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Sustained Exercise Important for Children

By Daniel H. Rasolt

Posted: Thursday, March 19, 2009

(Defeat Diabetes® News) -- Childhood obesity is a rising global concern, and insufficient activity levels are a primary reason. It's unknown, however, what is the optimal form of exercise for children, in order to help prevent obesity. A recent study has found that "sustained" exercise, defined as constant activity in excess of five minutes, is more beneficial than "sporadic" exercise.
 
Nearly 2,500 children, between 7-18 years of age, were analyzed in the study. Physical activities of these children were separated into three groups; sporadic (one to four minutes), "short" (five to nine minutes), and "medium-to-long" (10 minutes or more). Observed sustained "moderate-to-vigorous" physical activity was what separated these children, and body mass indices (BMI's) were taken to characterize which children were obese.
 
While the majority of exercise by children was observed to take place in sporadic sessions, those participating in short and medium-to-long exercises, demonstrated a significantly lower incidence of obesity. Of course, those children with the lowest activity levels had the highest incidence of obesity, but the most significant finding was that 25% of short to long exercising children were obese, compared to 35% of sporadic exercisers. This suggests that sustained physical activity, as opposed to solely things along the lines of team sports (a lot of starting and stopping activity, making it "sporadic"), are important in helping keep children healthy.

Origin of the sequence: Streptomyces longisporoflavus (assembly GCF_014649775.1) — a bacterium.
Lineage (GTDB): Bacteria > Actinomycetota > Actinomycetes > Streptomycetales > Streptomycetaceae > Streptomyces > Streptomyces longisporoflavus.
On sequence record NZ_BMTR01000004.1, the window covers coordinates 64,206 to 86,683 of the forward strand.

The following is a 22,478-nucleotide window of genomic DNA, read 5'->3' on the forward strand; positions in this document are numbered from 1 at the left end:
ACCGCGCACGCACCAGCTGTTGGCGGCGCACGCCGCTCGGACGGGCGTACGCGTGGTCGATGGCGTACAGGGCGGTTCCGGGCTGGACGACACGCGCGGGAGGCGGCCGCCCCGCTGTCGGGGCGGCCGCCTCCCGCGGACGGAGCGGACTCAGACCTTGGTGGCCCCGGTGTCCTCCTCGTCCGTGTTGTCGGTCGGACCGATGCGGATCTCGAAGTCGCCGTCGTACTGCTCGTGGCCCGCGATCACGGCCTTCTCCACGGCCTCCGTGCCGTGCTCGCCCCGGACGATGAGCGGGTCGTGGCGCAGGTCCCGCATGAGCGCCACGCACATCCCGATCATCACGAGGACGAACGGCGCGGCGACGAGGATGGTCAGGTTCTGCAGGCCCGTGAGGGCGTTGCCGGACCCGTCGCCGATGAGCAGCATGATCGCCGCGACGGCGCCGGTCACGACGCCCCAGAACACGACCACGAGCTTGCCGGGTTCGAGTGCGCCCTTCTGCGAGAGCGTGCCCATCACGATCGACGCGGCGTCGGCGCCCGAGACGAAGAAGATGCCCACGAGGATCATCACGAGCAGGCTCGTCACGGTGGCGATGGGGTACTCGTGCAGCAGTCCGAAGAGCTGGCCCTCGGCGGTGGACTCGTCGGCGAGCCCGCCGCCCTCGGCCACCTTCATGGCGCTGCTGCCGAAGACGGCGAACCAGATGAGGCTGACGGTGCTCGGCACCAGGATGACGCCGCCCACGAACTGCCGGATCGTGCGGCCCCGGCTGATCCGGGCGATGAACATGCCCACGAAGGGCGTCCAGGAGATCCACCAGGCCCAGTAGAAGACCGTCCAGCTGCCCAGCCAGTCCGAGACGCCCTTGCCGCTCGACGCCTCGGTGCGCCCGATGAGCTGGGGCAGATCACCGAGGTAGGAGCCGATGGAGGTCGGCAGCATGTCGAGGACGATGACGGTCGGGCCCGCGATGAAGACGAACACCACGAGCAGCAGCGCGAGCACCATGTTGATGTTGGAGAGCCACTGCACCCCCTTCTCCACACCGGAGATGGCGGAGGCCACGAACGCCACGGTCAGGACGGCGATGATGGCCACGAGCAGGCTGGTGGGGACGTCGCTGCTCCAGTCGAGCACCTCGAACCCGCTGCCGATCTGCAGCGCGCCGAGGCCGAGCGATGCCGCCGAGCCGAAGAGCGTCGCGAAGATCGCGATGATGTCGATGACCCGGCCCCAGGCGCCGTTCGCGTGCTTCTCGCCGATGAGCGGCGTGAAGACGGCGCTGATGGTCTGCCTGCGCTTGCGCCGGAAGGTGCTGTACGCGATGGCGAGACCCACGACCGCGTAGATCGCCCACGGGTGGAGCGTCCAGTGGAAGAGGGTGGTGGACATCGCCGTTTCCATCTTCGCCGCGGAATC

Dr. Ian Janssen summarizes his findings, saying "when children engage in longer periods of sustained physical activity, there is a smaller likelihood that they will be overweight or obese." It's well known that obese children are more likely to be obese adults, which increases the risk of developing potentially fatal conditions such as diabetes and heart disease.

Source: Defeat Diabetes Foundation: Janssen, Ian. Queen's University news release. March 2009.

Daniel H. Rasolt writes for Defeat Diabetes® News. Read more of his original content articles.

Copyright © 2009 Defeat Diabetes Foundation, Inc. All rights reserved.

 
 
 
 
 
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